Navy Retirement Shadow Box and Chest

Introduction: Navy Retirement Shadow Box and Chest

This project was inspired by Tommy McDonald.

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Step 1: Design

I have a friend who was retiring from the Navy after 25 years of service as a Gunner's Mate Chief Petty Officer. He wanted to make a shadow box and a chest to hold some of his uniforms. memorabilia and history in the Navy. We discussed the building of two boxes and then made the decision to build a chest with the shadow box as the lid. The detailed design was drawn in Sketchup.

Step 2: Construction Details

After the design was finalized, My friend wanted to use materials that had meaning to him, he lived in a home that was built in the early 1920's and he had recently remodeled a portion of the house and had some walnut and cottonwood that was salvaged from the remodel. (the dark wood is walnut and the lighter wood is cottonwood locally milled in the 1920's). The engraving was routed on a cnc desktop router and the lettering was painted silver on the walnut and black on the cottonwood. The frame work is doweled for strength. The panels float in a dado (slot) in the frames. The lids are hinged on wooden hinges with a steel rod pivot.

Step 3: Cedar Lining and Special Features

The bottom of the chest is lined with aromatic cedar for insect repellent. (left over material from the remodel) Note the handles, they are cleats from a target vessel that was used as target practice, before sinking. The lid restraint chains are from a parachute flare. The practice (chalk marking rounds) 40 mm shells holding the flag are spent brass with a plastic nose cone.

Step 4: Display of Challenge Coins and Certificates

Display of challenge coins and certificates are a two sided frame so that both front and back of the coins can be observe. There are 16 frames and are held at the top of the chest on a rail. The frames are 3/8 plywood with a glass on top and bottom (coins are mounted in through holes), the walnut frames are three pieces screwed together so the frames can be taken apart. The frames capture the glass and plywood. One frame is a key/index that describes the metals, ribbons, challenge coins, and insignias so that his decedents will know the significance of the items.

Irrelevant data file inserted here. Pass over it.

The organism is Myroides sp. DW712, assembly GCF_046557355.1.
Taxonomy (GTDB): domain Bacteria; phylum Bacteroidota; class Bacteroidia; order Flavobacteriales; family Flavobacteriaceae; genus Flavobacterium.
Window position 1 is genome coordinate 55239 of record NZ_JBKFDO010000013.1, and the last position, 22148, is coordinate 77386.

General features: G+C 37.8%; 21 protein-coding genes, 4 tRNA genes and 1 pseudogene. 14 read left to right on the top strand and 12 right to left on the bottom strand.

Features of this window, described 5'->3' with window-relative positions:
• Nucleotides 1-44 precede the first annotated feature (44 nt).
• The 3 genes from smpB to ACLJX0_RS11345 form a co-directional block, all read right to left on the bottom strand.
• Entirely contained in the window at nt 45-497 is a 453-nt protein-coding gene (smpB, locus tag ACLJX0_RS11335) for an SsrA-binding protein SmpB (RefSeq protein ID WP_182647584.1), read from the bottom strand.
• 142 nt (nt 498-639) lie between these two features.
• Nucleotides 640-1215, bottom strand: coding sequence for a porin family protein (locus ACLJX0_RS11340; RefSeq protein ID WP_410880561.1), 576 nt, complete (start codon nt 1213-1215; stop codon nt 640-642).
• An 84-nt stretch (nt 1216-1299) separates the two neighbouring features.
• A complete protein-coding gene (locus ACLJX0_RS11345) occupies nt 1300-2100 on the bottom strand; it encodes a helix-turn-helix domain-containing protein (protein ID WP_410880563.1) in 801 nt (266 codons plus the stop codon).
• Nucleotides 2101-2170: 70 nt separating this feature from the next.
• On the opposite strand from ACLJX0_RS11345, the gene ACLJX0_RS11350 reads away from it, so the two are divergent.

Step 5: Arranging Display

The display boards have blue fabric glued on and the items are attached with glue or screws. He did not receive his ceremonial sword until he retired, so a wooden model was used to locate the items.

Step 6: Finished Chest/Shadow Box

The completed display has about 300 man hours in the construction. The cross cannon on the top front corners are hiding a mistake, the depth stop on the dowel jig came loose and a hole was drilled completely through the leg, so to cover the hole the cross cannon (gunner's mate insignia) were added.

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    2 Discussions


    3 years ago

    This is a Fantastic way to remember this mans past, present, and continued service to our country. This box is of museum quality in my humble opinion. I hope your family appreciates it as much as it deserves. Not only for the beautiful craftsmanship but also for the many years of memories and exemplary service to our country it contains. Thank you for sharing!!!


    3 years ago

    He may get a call back some day, you never know. When the battleship New Jersey was recommissioned for sea duty in Vietnam in '68, the Navy made some very handsome financial inducements to get qualified turret (technically called a gunhouse) captains to come back for training purposes since nobody on active duty at the time had any experience with the 16- inchers. The Navy thought it was gonna be a missile war years before and never schooled their gunnys on the big stuff. Their favorite visual image: take a Volkswagon and throw it 20 miles away, that's what a 16 could do.

    A great save BTW, making the guns a foil for the mishap- "it's a feature, not a defect." ☺